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Why Your Pre-Teen or Teen still needs to “Play”

Updated: Mar 18

Yes, if you've followed our blogs for some time now, you'll find that we talk about"Play" as something that will follow us from childhood well into adulthood. That "Play" is the foundation for a child's education and overall development.

Research has shown us time and time that Play has significant benefits for everyone of all ages.

What you and I may agree on is that Play looks different at different ages. Your 3-year-old may like banging on toys, your six-year-old may love a trip to the playground and your 12-year-old may have found a favourite sports activity. What about your 14-year-old or 16-year-old? A sports activity or video game.

So how does "Play" help your 12,14 or 16-year-old? Well, let's take a look at how their brain is developing during the adolescent years...

Accordingly to brain development research, during our teenage years, the synapses in our prefrontal cortex also known as the decision-making part of the brain are still very much developing. But there is something called ‘synaptic pruning’ which happens during this time. It is where teenagers lose the synapses used less frequently and build up the synapses used regularly. So what does this have to do with my teenager"Playing" you might ask?

Play is a broad term that describes 3 main functions that serve specific functions.

Social play

Young people are playing with adults or their peers in this scenario. For instance, they might bounce a ball around, organize friendly tournaments among themselves, or perform made-up dramas or TV shows. Some teenagers start their own dance teams, bands, or musical projects.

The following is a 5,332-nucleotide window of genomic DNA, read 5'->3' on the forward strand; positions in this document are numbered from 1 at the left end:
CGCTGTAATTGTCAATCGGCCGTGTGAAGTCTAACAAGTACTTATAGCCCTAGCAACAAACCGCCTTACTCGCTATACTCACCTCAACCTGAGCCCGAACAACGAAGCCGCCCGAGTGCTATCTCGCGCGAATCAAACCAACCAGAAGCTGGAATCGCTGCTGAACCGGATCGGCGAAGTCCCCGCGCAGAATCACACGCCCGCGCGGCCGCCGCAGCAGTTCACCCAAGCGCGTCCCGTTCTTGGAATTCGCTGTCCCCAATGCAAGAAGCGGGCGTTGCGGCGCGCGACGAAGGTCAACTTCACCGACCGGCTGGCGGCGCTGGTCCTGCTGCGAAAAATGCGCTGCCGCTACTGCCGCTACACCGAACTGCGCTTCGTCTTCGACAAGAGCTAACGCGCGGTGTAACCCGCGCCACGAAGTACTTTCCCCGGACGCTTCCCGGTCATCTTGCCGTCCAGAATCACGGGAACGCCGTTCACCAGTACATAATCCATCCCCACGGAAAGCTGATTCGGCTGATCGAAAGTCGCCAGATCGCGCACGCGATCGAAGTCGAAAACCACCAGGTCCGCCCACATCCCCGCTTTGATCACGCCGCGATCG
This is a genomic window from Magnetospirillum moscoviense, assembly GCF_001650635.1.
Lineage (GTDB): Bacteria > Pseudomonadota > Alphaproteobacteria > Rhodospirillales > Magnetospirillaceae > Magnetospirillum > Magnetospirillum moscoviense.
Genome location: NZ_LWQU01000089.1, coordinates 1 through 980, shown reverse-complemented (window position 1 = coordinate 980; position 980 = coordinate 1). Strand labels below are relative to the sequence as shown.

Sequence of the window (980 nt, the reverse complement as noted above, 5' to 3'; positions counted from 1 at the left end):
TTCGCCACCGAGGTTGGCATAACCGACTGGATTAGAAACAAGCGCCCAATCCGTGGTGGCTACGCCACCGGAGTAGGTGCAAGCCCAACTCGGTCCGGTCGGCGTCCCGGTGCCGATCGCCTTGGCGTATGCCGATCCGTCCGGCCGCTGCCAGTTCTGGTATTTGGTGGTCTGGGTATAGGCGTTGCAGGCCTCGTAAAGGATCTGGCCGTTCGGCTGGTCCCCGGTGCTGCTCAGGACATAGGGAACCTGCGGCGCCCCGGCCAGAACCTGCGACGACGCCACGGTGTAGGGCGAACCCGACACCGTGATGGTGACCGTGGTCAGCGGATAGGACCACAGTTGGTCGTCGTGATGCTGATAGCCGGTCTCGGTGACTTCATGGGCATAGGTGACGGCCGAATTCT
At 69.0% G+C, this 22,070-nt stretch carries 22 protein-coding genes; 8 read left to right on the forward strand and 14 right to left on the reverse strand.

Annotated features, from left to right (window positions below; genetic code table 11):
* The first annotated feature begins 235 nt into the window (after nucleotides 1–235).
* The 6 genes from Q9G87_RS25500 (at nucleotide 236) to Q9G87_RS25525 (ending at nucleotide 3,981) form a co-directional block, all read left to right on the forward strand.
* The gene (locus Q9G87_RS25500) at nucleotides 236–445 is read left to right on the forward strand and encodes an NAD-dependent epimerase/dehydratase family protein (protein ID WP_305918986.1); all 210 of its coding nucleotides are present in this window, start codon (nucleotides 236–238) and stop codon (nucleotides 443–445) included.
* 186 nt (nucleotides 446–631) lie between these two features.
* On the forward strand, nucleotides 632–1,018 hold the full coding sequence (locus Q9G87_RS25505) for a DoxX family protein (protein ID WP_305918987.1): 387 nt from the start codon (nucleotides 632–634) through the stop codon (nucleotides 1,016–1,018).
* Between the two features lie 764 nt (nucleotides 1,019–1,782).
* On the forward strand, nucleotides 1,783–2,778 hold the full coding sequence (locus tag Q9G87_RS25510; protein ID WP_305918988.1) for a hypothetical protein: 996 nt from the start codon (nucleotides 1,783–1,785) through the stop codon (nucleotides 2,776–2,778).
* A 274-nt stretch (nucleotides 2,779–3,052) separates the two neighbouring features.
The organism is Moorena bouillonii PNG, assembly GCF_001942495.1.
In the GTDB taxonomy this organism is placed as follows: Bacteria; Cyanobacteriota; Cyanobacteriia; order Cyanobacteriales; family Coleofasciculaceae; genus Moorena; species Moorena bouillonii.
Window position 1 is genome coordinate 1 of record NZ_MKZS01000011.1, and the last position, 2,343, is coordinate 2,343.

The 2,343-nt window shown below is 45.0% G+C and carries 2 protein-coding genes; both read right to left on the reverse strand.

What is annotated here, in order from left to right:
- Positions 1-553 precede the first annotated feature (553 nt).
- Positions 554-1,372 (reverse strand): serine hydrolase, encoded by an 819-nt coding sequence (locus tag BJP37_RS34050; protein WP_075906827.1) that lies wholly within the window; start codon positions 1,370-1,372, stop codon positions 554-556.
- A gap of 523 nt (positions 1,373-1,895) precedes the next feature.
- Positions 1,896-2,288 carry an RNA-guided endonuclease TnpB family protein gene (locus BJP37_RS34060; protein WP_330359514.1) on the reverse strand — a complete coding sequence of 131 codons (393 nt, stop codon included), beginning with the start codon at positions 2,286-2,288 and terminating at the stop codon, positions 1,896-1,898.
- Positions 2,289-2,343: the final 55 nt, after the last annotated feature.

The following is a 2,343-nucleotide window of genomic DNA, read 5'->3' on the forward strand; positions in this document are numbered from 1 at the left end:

Independent play

For instance, when teens play alone, they might write or tell stories, enjoy crossword puzzles, or build objects out of tools and materials. Teenagers frequently prefer to train a pet or play video games. While being heavily criticized as a pastime for teenagers, video gaming offers benefits and can be enjoyable when done in moderation.

Guided play

Teens play within an environment that has been created for them by adults. For example, at school productions, teenagers may be asked to choose a production or come up with ideas for a school play. Some other activities are establishing governments for make-believe nations and devising board games to review social studies curricula.

How does "Play" help my Pre-teen or Teen develop?

"Play" fosters creative thinking, problem-solving, independence, and perseverance in children, with teenagers it also addresses developmental needs that are needed for greater independence and ownership in own their learning, opportunities for physical activity and creative expression, and the ability to demonstrate competence.

In short, "Play" gives your child or teenager a "testing ground for critical life experience and enhancing their critical thinking skills" which they will continue to refine into adulthood.

Intellectual development

Your Teenager's creative thinking skills are developed through play. For example, when your teenager builds their own robot or designs their own video game, they measure, compute, develop, and test their own theories and formulas.